(5) treat 20% of the overall adjusted brokerage fee values of the post-2013 vintage CERs calculated in accordance with Mr Bode’'s approach and set out in tabular form in Mr Radov’'s third expert report as payable, on the basis that the parties might reasonably have agreed some fee in respect of those later vintages, but a discounted one, since the opportunity was some time in the future and was not identified specifically by Project Arctic Fox: €3.46 million (resulting in an aggregate across the portfolios of €11.2 million).
  1706. Further discussions and negotiations in respect of these parameters and values might reasonably have included:
  1707. (1) issues as to the reliability of estimates of brokerage fees on post-2012 CER values (valued by Mr Radov on the same basis as above at €17.3 million), given that in January 2009 it was by no means clear what if anything would take the place of the Kyoto arrangements, and post-2013 CERs were not the subject of the confidential assessments (see above);
    (2) issues as to the potential value of brokerage fees on post-2020 CERs (valued by Mr Radov as up to €9.6 million under the “"Bode”" fee assumptions);
    (3) particular issues as to Large Hydro adjustment factors;
    (4) the 40% and 20% figures taken as the ‘'pool’' of CERs to which brokerage fees are applied, it being predictable that CFP would have contended that the entire pool should be included to make the “"proxy”" fair, but that Barclays would have countered that a much smaller proportion should be assumed.
  1708. I have taken these issues into account and sought to weigh them: I have also sought to attach some weighting to the strengths and weaknesses I have identified in the negotiating positions of the parties: but in the end I am left with only a broad brush with which to paint my impressions.
  1709. I consider that Barclays would have had a strong argument that post-2012 CERs were not the opportunity identified by Project Arctic Fox, nor (more particularly) was their value illuminated by what the package comprised. I also consider that it would have been reasonable for Barclays to bring into the argument that its own highest estimate of revenue potential was €20 million, and that was at the very highest point, and Mr Zintl indicated that this slipped to about €10 million. Against that I would expect a reasonable negotiator in the position of CFP to have maintained strongly that Barclays should not seek to pay a lower fee for CFP’'s valuable work that Barclays had sought, given that it should be assumed that both parties thought that the “"upside”" would easily justify such a fee.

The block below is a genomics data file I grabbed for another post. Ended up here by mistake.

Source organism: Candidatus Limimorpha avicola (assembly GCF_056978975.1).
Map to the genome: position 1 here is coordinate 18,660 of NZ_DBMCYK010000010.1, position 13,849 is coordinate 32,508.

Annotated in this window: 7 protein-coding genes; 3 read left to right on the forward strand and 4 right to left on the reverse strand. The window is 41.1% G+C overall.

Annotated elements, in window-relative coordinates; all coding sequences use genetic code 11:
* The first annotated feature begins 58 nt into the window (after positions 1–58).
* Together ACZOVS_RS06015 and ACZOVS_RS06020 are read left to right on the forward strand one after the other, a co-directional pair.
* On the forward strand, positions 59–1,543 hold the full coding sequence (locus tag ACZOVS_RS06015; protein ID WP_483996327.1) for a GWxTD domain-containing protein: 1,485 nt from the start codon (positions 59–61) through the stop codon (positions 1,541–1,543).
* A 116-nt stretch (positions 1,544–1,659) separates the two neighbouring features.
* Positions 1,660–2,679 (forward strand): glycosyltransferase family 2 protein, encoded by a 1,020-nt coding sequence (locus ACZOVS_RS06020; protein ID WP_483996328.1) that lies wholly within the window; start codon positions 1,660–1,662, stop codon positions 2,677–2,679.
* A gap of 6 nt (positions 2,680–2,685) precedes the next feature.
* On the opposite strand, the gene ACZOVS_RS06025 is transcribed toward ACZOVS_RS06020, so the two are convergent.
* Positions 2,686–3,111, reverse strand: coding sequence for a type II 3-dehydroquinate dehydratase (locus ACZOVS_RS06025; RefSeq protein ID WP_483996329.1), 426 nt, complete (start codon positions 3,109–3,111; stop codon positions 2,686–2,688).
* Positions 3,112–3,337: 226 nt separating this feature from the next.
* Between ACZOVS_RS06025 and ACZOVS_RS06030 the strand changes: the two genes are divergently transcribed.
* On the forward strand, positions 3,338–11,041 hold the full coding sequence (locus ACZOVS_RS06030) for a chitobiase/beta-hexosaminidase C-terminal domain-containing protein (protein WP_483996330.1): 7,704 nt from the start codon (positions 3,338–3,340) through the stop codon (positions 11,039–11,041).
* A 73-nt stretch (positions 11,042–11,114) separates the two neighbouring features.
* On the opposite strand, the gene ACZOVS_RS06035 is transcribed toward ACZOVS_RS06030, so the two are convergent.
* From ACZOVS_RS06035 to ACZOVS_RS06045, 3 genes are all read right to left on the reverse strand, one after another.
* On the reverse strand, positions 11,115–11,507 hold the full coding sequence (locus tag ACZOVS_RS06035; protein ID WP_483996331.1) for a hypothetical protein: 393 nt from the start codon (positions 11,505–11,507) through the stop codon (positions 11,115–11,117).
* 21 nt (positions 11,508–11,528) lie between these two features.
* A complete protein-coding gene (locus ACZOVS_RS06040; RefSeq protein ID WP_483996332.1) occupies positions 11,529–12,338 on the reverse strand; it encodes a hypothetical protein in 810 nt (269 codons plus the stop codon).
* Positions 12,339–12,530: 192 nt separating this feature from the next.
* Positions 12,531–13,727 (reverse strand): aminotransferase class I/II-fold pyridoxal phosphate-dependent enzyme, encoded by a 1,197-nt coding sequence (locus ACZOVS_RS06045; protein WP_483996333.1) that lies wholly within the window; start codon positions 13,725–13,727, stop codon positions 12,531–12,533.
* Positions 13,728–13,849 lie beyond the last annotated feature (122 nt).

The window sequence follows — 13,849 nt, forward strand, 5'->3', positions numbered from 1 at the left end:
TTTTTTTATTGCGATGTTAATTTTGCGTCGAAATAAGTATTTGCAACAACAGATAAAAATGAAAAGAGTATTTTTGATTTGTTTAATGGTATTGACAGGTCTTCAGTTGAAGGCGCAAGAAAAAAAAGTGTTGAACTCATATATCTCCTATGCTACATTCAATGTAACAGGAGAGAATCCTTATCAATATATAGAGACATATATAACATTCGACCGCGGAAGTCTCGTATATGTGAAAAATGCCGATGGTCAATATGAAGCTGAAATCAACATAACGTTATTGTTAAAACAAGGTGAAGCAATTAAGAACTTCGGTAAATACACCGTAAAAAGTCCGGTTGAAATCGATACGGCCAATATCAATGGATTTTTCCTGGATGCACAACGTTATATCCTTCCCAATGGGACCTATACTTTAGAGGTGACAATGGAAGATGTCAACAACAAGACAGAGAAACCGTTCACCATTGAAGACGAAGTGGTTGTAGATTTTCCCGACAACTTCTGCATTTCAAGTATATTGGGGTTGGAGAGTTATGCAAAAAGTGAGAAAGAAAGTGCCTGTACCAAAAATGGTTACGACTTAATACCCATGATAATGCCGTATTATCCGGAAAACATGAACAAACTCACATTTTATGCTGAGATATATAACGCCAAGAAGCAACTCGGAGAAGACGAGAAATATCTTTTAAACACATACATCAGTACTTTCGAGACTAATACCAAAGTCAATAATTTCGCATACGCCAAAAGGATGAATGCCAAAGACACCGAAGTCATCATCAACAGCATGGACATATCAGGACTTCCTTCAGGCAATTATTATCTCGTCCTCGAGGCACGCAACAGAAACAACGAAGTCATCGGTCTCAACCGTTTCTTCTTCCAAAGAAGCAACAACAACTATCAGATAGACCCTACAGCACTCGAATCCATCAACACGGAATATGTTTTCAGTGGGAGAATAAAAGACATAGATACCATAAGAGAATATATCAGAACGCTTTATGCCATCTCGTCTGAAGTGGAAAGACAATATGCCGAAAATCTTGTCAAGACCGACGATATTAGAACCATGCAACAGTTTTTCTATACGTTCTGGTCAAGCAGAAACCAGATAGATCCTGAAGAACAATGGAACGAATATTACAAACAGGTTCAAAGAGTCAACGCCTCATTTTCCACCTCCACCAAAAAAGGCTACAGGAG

1710. I have considered whether also to take into account what CFP described as reputational issues. Mr Gold told me that Barclays take that factor into account in all that they do. No doubt the Defendants would have sought in that context to counter by drawing attention to CFP’'s own misuse of Tricorona material. In my view, however, reputation is not properly part of the equation.
  1711. The agglomeration of potential factors, arguments and valuation uncertainties makes, as I have said before, any precision impossible. In my assessment, which included my own feeling as to the proportionate figure in all the circumstances, I think that these negotiations on further issues would in very broad terms have resulted in an ultimately agreed figure of (rounding up) €10 million.
  1712. Cross-checks

  1713. Barclays had initially quoted a fee of £15 million. The proposed engagement letter reduced this to some €8 million, though nothing was ever agreed. It would have been in difficulty in any negotiations contending that a commitment to pay such a sum would be at a level that could not reasonably be absorbed, having regard to the expected benefits of the transaction and in assessing the overall costs/benefit analysis. Further, the figure was never itself calculated otherwise than by reference to what Barclays and CFP considered that the transaction could bear: it was out of all proportion to a standard fee, whether on a time or other basis. In each case it was a figure which indicates a contemporaneous assessment by both CFP and Barclays of what in their estimation could be absorbed within the price and still make the prize attractive.
  1714. I should acknowledge in that context that Mr Good nevertheless considered that a sum of, or equity share equivalent to, such an amount would have upset the economics of the transaction and could not reasonably have been agreed. He sought to identify what equity share Barclays says it could have afforded to pay CFP in Project Pomodoro without making an acquisition uneconomic. His approach was: